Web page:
Introduction To HP Laser Printer Service Support and Troubleshooting WHAT IS TROUBLESHOOTING? We think of troubleshooting as figuring bad definition, but its implications physical act. Frequently, they'll call expecting a dispatched technician to diagnose printer problem without any input from them. "Here's the machine. Fix it!" they seem to be saying.
In the real world, laser printer troubleshooting is a complicated, coordinated set of skills that, when properly applied, results in restoration of the machine to proper working figuring out what's wrong and fixing it.
Troubleshooting results when order available information is processed with knowledge and common sense To accomplish good, effective troubleshooting, you must start with a competent technician, ideally, a competent, experienced technician.
Competency, however, is more important than simple experience; experience is overrated if the technician doesn't approach the diagnostic tasks competently. And although competency can be developed with experience, at least a modicum of training is needed to focus his experience properly. Most printer techs practicing today are untrained or self trained, and their customers suffer as a result.
KNOW WHAT IS SUPPOSED TO HAPPEN
Experience fails when there is a need for specific information. If you don't understand the theory, an infinite number of observations may fail to teach it to you. The next article describes how a printer works and offers dozens of examples there essential information is all but impossible to "learn from experience." To be competent at troubleshooting, you must, at a minimum, master this information, understanding how impulses received from the host computer result in a properly formatted image on the page.
When you encounter a defective printer without having this understanding, you are either remembering a previous success or you're simply guessing-you aren't troubleshooting. Troubleshooting begins with a firm body of theoretical knowledge of "what is supposed to happen."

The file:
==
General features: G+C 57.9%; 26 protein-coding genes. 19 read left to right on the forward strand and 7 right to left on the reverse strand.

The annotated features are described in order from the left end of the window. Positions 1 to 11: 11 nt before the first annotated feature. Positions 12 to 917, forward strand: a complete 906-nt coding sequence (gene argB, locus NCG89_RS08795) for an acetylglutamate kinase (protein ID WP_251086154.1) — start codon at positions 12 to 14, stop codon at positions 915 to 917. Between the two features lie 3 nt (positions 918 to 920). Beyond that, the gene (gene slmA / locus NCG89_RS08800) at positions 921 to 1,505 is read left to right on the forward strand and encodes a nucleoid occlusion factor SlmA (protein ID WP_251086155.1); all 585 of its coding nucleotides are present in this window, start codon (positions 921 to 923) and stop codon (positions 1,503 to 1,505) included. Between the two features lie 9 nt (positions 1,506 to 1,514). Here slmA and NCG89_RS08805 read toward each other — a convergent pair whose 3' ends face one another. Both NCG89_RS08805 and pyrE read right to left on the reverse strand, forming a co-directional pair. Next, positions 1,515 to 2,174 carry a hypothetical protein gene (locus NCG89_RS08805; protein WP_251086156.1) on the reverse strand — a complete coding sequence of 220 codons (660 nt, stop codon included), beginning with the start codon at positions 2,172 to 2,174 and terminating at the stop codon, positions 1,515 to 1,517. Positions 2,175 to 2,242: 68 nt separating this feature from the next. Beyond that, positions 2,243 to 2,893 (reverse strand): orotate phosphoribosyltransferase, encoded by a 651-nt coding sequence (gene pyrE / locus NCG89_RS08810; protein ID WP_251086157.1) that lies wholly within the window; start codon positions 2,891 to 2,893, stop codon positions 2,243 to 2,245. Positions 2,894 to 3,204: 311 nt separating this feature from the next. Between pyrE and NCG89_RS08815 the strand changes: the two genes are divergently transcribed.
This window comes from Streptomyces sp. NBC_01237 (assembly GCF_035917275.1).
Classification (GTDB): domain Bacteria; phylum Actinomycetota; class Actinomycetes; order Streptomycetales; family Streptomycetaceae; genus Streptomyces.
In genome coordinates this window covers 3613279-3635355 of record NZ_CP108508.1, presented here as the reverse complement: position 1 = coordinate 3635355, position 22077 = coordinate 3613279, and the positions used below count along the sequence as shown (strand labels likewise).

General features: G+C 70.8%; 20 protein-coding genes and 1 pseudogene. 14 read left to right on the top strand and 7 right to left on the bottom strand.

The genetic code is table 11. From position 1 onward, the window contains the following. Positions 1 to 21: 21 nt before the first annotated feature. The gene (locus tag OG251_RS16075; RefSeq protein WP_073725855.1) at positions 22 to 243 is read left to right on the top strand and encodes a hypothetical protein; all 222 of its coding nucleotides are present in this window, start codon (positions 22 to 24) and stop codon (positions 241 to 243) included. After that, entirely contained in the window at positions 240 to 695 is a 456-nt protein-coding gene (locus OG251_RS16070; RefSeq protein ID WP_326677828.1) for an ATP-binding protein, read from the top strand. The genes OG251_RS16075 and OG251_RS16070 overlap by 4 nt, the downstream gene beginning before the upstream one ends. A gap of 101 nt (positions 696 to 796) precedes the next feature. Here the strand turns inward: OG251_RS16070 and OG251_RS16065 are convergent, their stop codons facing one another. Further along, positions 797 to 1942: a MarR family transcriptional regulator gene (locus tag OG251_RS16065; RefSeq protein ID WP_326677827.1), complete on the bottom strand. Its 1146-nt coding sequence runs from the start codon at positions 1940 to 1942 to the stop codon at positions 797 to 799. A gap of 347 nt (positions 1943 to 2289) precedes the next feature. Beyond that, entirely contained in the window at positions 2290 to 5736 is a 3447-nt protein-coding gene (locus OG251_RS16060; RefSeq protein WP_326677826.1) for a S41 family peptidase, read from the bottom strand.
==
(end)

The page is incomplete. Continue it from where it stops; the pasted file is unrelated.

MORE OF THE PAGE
While in the training process, spend as much time as you can with the printels. Trigger Self Tests and shut your eyes while the machine proceeds. Listen carefuly to every nuance of sound and silence. Familiarize yourself with the sounds of healthy printers, so that when you encounter those same printers issuing different sounds, you'll hear the difference and know where to start looking for the problem.
TROUBLESHOOTING BEGINS WITH THE CUSTOMER'S CALL
Troubleshooting is transnational. The customer has something you want (money), while you have something the customer wants (the ability to repair). If a trade can be arranged, everyone can be happy. That's what you want-a win-win deal.
Unfortunately, most techs cut their chances in half by handling customer inquiries incorrectly. A customer will call with a question, and the tech will answer it!The customer then proceeds to ask for service, to call someone else, or to fix the machine himself with the information the tech gave him. And what can be done about it? Nothing. The tech hung up before learning who the prospect was.
I believe everybody in every company is a salesman for the enterprise that employs them. Consequently, everyone needs to focus on three fundamentals:
Helping those whose main job is either # or #2 above.
When a customer calls, before they are given any information, information must be demanded of them. You must get their name and their company's name, address and phone number. Make it a routine. Most customers won't bat an eye, but if you're concerned say, "We frequently have trouble with our phones, and I want to be able to get back to you and help you out if we're disconnected."
MOST PEOPLE WANT TO SPEAK WITH A TECHNICIAN
Customers want concise answers. They want to know what's wrong with their printers and what fixing them will cost. Existing customers may be content telling you just to send someone out, but new customers generally want reassurance that (1) you know what you're talking about, (2) they can afford your service, and (3) you'll respond in a timely fashion.